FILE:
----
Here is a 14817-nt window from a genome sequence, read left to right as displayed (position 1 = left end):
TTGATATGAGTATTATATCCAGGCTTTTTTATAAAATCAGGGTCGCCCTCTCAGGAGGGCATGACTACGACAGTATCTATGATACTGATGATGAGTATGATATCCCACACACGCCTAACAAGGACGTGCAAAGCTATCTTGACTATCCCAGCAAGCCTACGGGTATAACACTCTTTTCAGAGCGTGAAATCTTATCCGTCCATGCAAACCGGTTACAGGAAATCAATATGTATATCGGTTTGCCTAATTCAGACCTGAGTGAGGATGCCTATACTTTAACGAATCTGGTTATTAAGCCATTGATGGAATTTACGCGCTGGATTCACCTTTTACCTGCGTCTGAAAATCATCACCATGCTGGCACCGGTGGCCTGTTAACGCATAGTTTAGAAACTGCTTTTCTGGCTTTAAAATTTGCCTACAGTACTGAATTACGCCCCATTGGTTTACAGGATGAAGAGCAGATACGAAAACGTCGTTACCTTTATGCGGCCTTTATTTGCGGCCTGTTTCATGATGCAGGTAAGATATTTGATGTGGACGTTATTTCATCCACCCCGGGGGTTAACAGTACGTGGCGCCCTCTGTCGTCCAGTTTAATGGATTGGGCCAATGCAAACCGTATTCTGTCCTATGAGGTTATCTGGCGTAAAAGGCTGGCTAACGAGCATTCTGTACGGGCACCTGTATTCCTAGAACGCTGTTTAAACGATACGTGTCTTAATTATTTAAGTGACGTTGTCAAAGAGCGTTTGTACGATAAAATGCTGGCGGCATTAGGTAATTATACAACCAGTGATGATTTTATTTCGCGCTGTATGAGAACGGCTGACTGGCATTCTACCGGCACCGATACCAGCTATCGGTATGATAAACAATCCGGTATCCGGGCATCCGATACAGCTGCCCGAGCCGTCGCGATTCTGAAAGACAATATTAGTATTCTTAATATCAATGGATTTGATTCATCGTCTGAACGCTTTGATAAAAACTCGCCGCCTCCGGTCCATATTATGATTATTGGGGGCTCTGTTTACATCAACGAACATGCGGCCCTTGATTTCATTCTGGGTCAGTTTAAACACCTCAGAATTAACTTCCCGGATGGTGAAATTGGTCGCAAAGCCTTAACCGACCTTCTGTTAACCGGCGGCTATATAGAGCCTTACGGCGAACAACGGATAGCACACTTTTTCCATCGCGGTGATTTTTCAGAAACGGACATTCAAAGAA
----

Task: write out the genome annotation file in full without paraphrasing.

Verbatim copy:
Here is a 14817-nt window from a genome sequence, read left to right as displayed (position 1 = left end):
TTGATATGAGTATTATATCCAGGCTTTTTTATAAAATCAGGGTCGCCCTCTCAGGAGGGCATGACTACGACAGTATCTATGATACTGATGATGAGTATGATATCCCACACACGCCTAACAAGGACGTGCAAAGCTATCTTGACTATCCCAGCAAGCCTACGGGTATAACACTCTTTTCAGAGCGTGAAATCTTATCCGTCCATGCAAACCGGTTACAGGAAATCAATATGTATATCGGTTTGCCTAATTCAGACCTGAGTGAGGATGCCTATACTTTAACGAATCTGGTTATTAAGCCATTGATGGAATTTACGCGCTGGATTCACCTTTTACCTGCGTCTGAAAATCATCACCATGCTGGCACCGGTGGCCTGTTAACGCATAGTTTAGAAACTGCTTTTCTGGCTTTAAAATTTGCCTACAGTACTGAATTACGCCCCATTGGTTTACAGGATGAAGAGCAGATACGAAAACGTCGTTACCTTTATGCGGCCTTTATTTGCGGCCTGTTTCATGATGCAGGTAAGATATTTGATGTGGACGTTATTTCATCCACCCCGGGGGTTAACAGTACGTGGCGCCCTCTGTCGTCCAGTTTAATGGATTGGGCCAATGCAAACCGTATTCTGTCCTATGAGGTTATCTGGCGTAAAAGGCTGGCTAACGAGCATTCTGTACGGGCACCTGTATTCCTAGAACGCTGTTTAAACGATACGTGTCTTAATTATTTAAGTGACGTTGTCAAAGAGCGTTTGTACGATAAAATGCTGGCGGCATTAGGTAATTATACAACCAGTGATGATTTTATTTCGCGCTGTATGAGAACGGCTGACTGGCATTCTACCGGCACCGATACCAGCTATCGGTATGATAAACAATCCGGTATCCGGGCATCCGATACAGCTGCCCGAGCCGTCGCGATTCTGAAAGACAATATTAGTATTCTTAATATCAATGGATTTGATTCATCGTCTGAACGCTTTGATAAAAACTCGCCGCCTCCGGTCCATATTATGATTATTGGGGGCTCTGTTTACATCAACGAACATGCGGCCCTTGATTTCATTCTGGGTCAGTTTAAACACCTCAGAATTAACTTCCCGGATGGTGAAATTGGTCGCAAAGCCTTAACCGACCTTCTGTTAACCGGCGGCTATATAGAGCCTTACGGCGAACAACGGATAGCACACTTTTTCCATCGCGGTGATTTTTCAGAAACGGACATTCAAAGAA